Wednesday, 15 February 2017

The Death of The Screensaver: FOMO and the benefits of IRL.

9pm, Sunday night. James & I were engrossed in an episode of Fargo (we’re late to the party as usual) when we were hit with a bit of early 00s nostalgia in the form of one of those corny Windows screen savers appearing on one of the character's computers. You know the one with the 3D fish.

No? Remember it now?

Where the flip has all the screen savers gone? I can't remember the last time I saw one for reals. Do they suffer the same fate as all the hair-grips and merely vanish from the face of the earth as soon as one’s back is turned?

Somewhat irrationally, it spurred a sad realisation that plainly, there isn’t the need for a screen saver in 2017. We’re always switched on. So much so, our poor computers and phones are no longer granted the opportunity of a Sunday afternoon power nap.

Despite the occasional wistful idea I have of ditching technology completely in favour of returning to simpler analogue pursuits (who doesn’t like an instax snap or a hand-written note), I’m not going to say that computers are wrecking society or any of that malarkey, because quite frankly, I don’t believe it.

The Internet is SO GOOD.

We all know it really. We can learn about anything that we want to. We communicate all over the world daily, share interests and life stories, bonding with like-minded (and non-like-minded) individuals that we may have never realised shared the same planet as us.

Not only that, it allows us to create so much; to push ourselves and the world around us in to unmarked territory. It’s a place that’s constantly evolving because it allows us the space to expand our thoughts and creativity.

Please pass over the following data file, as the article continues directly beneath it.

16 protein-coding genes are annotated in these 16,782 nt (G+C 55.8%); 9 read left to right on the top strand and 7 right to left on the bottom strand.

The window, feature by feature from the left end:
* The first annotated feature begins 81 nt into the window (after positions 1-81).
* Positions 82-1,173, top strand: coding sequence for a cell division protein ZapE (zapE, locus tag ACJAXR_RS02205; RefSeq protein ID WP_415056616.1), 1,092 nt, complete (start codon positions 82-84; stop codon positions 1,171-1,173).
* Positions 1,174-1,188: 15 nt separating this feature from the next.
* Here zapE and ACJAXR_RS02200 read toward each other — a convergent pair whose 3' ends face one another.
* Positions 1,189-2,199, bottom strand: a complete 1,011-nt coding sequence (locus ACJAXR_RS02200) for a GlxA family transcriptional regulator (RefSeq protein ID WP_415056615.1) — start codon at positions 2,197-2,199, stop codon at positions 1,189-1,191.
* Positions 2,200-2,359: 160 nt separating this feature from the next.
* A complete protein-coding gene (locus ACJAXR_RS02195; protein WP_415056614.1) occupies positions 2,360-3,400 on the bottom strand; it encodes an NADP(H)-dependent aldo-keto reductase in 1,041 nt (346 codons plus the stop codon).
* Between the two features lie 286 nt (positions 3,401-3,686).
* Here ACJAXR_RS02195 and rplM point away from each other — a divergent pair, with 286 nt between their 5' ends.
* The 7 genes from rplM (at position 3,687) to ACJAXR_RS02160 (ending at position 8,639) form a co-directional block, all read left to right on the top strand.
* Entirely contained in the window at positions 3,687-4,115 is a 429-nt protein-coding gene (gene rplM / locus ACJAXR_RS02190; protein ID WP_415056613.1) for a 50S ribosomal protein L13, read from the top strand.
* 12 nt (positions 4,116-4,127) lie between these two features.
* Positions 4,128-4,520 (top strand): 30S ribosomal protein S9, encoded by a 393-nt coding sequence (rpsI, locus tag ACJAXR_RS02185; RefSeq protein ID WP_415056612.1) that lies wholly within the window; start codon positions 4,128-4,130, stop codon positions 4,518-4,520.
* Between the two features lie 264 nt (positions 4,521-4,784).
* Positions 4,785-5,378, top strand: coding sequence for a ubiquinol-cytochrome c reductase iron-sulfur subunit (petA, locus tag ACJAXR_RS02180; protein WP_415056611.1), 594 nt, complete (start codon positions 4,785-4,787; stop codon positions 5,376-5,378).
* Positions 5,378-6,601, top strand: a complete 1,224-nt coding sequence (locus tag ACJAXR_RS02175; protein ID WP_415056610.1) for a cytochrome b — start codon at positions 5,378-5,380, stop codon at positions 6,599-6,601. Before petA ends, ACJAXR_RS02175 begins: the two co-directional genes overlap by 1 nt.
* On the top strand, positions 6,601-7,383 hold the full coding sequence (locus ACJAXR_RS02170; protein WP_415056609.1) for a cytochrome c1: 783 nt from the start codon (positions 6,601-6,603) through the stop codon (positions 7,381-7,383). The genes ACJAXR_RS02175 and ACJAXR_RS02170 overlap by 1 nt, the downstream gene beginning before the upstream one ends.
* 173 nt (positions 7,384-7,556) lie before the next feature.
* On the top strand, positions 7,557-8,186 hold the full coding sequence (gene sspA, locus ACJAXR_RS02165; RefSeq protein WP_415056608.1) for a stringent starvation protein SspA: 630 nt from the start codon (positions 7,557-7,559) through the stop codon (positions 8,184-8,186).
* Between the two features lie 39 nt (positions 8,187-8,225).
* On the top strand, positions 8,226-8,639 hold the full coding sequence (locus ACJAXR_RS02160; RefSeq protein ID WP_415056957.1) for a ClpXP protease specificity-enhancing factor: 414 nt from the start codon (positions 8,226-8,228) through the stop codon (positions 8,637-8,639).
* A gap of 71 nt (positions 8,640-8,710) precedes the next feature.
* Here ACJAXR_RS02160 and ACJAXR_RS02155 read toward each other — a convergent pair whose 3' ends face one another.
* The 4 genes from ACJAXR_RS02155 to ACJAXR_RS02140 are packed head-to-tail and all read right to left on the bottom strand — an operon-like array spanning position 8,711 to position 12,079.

Despite all of that, I have found myself longing for more IRL ('in real life' time) and so, recently I have been trying to organise and say yes to more impromptu face-to-face meets - to talk more in that sphere, and most importantly, whilst there really listen.

I started before Christmas by deleting WhatsApp and OMG, why didn’t I do that sooner?

Gone are the group messages and all the “must-reply” guilt that comes with it, plus the FOMO that binds us to our phones.

No longer do I feel the need to constantly interrupt real-life conversations or making myself dinner to speedily comment on the current group-chat topic before the conversation changes, or send a soulless “good thanks, you?” response to someone I love. Now I relish in the IRL plans, enjoying the catch up whilst finding out how people really feel… and it’s blooming lovely.

In a time when we’re constantly being pressed to feel the feels, I think it’s also important to take the time to listen to all the feels that are being put out there. Something which I’m not confident I did the best I could have previously. I heard something recently that people don’t remember words so much, particularly those written in haste on a smart phone. They remember real acts of kindness and that’s what I’m striving for this year.

Even up until this week, I have been internally debating whether this whole notion is hypocritical if I still enjoy tapping away on twitter or sharing snapshots of my life on Instagram or even divulging thoughts on to this blog.

I hope not. These days we have the option of being present both online and offline; to say which lines of communication do or don’t make us happy or fulfilled and it’s that choice which we should embrace.

Will this laidback, easy-going persona that I’m currently entertaining last forever? Who knows, maybe not. Probably not. However, if there’s one thing my twenties are teaching me is that it’s okay to have fluctuating goals and stand points.

For me, at the time being, practising more kindness IRL is kinda cool.

Much love,
L x

p.s. all images taken during an INCREDIBLE afternoon tea at the place of dreams, Sketch London
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